Last week I presented Best Practices to a Fortune 500 client. In introducing the project, I used the analogy of becoming a parent for the first time (and besides, it was a great excuse to include a picture of my two-year old daughter in my PowerPoint deck!). A newbie parent can read all the books in the world, receive all the hand-me-down advice from parents and grandparents, and still they will most likely lack a degree of conviction, confidence and assurance that only comes with going through the process a second time.
That’s kind of what it feels like to work in an infant industry and that’s kind of what it feels like to develop and nurture “best practices in training.” But despite the lack of research and/or case history validation, many of these approaches just feel right (intuitively obvious as I would say) or in the case of a new parent, “trusting your gut” is often times the best solution.
Another interesting parallel between parenting and best practices is that both continue to evolve. A grandparent’s advice is just not given the same reverence nowadays based on new approaches, theories and practices. Modern medicine – like technology – has made the practice of bringing up baby – like introducing a new medium to an existing mix – an inevitable part of evolution.
I use this analogy because, for the first time since I began writing this column, my call out to industry luminaries for their opinions, insights and case studies on this week’s best practice yielded nothing. Akin to being a new parent, marketers trying to deliver on the best practice of tapping into the simultaneous consumption of media are doing so by trusting their gut.
There certainly isn’t a lack of data to suggest that this behavioral shift needs to be taken careful notice of. And this trend is exacerbated by the newly crowned Millennials who are avid media multi-taskers (just pop into your teenage kid’s room if you need further proof).
What was once thought to be a significant cannibalistic threat towards the very existence of television might very well turn out to be complementary. This is not to say that the Web hasn’t already made considerable inroads into TV’s equity. It has. It is not, however, and probably never will be, a replacement for the Tube.
In fact, throughout the history of media, no medium has ever replaced its predecessor. What typically does happen is that a new medium (often an improvement on the ones before) finds its particular sweet spot use and takes up this role together with the symphony of existing touch points.
It is widely held that TV delivers unparalleled emotion (awareness) whereas radio has its particular niche during drive time (consideration). Direct mail has always been the response medium of choice (action), while print is utilized predominantly as a means to tap into high affinity audiences through a series of relevant support or proof points (message association). So what is the Web’s role? Some believe (myself included) that it’s a little of everything; however, with this claim comes a degree of danger in terms of being labeled as a Jack of all media, master of none. Others believe its sweet spot lies in the power of pull or the depth of interactivity-based involvement (I have my other foot in this camp).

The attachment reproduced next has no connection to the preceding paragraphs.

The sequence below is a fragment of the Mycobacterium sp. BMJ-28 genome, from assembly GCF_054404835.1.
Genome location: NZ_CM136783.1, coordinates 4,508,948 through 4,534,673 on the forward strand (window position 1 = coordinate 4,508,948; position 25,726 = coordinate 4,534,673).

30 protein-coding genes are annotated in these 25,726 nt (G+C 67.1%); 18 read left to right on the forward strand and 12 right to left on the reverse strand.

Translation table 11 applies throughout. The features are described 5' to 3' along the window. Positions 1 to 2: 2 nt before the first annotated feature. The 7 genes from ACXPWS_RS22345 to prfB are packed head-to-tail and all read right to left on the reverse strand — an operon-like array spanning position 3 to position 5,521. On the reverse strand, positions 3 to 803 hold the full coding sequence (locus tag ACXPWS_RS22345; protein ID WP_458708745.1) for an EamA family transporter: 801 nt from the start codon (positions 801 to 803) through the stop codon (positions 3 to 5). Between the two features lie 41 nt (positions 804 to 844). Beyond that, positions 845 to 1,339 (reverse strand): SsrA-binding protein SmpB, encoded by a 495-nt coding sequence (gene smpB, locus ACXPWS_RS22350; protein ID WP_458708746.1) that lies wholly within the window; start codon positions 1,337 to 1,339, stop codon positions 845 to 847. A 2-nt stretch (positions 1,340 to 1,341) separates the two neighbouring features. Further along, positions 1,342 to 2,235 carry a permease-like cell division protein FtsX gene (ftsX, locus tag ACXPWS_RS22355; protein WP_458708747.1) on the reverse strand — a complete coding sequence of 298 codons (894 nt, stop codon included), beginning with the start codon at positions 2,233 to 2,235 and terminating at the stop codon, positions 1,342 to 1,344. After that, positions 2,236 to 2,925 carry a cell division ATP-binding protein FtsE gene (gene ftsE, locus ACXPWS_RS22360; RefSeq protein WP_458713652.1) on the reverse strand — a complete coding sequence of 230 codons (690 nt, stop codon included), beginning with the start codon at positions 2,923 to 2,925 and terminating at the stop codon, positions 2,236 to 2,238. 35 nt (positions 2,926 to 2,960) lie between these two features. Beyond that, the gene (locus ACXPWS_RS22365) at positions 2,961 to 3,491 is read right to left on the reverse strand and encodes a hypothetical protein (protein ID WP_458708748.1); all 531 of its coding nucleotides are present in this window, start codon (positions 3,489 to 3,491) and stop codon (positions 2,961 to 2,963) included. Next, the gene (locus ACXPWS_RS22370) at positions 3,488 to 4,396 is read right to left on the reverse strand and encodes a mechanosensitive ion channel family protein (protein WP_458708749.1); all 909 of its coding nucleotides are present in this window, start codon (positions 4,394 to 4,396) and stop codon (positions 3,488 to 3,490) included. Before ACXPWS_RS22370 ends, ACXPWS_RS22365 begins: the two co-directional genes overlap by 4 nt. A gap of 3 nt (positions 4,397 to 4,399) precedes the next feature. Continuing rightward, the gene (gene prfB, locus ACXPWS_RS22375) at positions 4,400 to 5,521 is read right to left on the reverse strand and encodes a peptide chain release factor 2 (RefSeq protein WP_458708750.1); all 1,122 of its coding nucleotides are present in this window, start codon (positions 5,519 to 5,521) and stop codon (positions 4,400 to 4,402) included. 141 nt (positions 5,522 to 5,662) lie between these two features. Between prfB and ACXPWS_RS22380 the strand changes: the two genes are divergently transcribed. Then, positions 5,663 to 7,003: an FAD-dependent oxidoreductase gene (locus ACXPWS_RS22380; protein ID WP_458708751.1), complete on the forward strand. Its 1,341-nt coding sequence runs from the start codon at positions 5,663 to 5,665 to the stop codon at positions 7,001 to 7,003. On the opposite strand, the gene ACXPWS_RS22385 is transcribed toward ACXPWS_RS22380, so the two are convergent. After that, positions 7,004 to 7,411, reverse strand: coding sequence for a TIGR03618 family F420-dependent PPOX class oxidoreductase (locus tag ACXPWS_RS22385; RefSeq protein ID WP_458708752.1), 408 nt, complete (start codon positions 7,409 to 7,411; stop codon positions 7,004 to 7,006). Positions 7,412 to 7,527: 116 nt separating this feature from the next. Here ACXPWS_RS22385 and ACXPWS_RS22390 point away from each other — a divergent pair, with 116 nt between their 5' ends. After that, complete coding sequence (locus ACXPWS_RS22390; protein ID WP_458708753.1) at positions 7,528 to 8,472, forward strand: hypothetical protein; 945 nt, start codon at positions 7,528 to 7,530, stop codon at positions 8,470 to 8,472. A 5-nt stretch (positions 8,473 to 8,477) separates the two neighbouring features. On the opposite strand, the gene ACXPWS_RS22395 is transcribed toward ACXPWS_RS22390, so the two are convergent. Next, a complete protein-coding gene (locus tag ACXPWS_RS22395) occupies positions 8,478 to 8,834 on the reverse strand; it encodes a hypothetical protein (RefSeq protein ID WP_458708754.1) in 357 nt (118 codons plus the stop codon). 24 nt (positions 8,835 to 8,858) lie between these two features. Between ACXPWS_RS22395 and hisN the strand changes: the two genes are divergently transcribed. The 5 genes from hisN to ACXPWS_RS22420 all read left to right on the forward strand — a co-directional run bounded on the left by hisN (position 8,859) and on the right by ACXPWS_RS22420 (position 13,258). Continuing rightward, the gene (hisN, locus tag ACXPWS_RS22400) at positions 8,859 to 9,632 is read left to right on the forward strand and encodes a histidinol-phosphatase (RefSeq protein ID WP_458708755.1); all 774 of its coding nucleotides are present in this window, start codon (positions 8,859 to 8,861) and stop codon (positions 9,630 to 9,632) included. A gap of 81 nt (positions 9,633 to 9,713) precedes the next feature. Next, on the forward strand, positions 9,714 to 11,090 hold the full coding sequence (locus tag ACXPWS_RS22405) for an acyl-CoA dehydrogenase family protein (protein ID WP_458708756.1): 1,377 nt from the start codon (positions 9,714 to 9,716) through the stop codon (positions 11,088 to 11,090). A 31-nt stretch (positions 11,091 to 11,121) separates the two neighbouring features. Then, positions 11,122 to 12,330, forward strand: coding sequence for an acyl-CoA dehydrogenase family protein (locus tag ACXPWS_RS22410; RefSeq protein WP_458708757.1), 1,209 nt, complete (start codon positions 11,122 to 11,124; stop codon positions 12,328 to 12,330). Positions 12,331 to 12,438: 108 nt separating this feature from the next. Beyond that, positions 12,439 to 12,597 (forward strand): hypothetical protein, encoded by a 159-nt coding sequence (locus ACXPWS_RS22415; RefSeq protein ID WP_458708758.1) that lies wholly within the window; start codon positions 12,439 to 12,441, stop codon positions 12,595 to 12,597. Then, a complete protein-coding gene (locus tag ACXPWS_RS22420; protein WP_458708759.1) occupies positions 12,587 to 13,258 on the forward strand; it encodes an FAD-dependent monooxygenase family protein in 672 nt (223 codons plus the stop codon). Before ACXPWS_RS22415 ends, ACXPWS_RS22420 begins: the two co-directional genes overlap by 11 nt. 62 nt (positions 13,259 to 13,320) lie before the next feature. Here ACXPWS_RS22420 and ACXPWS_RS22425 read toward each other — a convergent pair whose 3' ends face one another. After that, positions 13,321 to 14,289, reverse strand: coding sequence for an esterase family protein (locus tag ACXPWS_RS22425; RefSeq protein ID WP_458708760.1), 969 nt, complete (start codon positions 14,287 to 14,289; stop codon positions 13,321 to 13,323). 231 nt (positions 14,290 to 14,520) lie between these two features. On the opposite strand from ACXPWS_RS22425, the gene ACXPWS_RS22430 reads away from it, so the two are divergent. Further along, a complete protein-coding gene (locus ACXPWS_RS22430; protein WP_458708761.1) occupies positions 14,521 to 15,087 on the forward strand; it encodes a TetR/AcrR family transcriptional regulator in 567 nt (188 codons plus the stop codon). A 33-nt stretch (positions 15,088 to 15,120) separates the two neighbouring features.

Where both assertions fall short, however, is that they hold that mediums are mutually exclusive and in (best) practice, they are not.
Smart marketers (that would be you) have begun to tap into the power of combining media. In part, this is without question a form of advanced integration (unknown to the majority of the “traditional” world), which harnesses a powerful consumer insight – the simultaneous consumption of multiple media.
According to the recent SIMM study from BIGresearch:
- 32.7% of males and 36.4% of females regularly watch TV when they go online
- 23.8% of males and 29.1% of females regularly go online when they are watching TV
- 16.8% of males and 22.2% of females regularly watch TV when they read email.
The study concludes the following: Today’s problem is, while the media planning tools have stayed the same, the media forms, the consumer’s use of media, the sheer abundance of media alternatives and formats and the rise of electronic forms of interactive media have radically changed the way media is used and consumed by audiences.
The implications are as follows:
- There are synergies associated with addressing dual media consumption
- Simultaneous programming (i.e. Web and TV for example) is one way to reach consumers who would otherwise have slipped through the cracks
- In addition, this is a surefire way to reinforce the message and overall impact through increased frequency
- Calls-to-action from TV to Web offer a conversion path of least resistance
- Increased home adoption of broadband, together with home-networking and wi-fi set up will continue to build momentum around simultaneous media consumption patterns.
Network and cable stations have been tottering around in this particular sandbox for a while now. Some examples that spring to mind are:
- Game Show Network’s play-along-at-home efforts
- ABC’s Enhanced TV with programming such as the “Academy Awards”, “Who Wants to be a Millionaire” and “Monday Night Football”.
Enhanced TV leveraged the dual TV and PC usage, by involving at-home users with the live programming. TV commercials were not only synchronized with banner placement on the game console, they were integrated into the game.
Users answered questions about the commercials to score extra points.
Over 19MM viewers experienced the Enhanced TV production of "Who Wants to be a Millionaire" since its debut March 28, 2000, with an average connect time of 39 minutes. And 97% of Enhanced TV Users say they will use Enhanced TV again.
- Fox Sport’s Virtual Manager – sponsored by Sprint (see below)
This week’s practice focused on TV and the Web, but print and radio have roles to play as well in the ever morphing montage of media.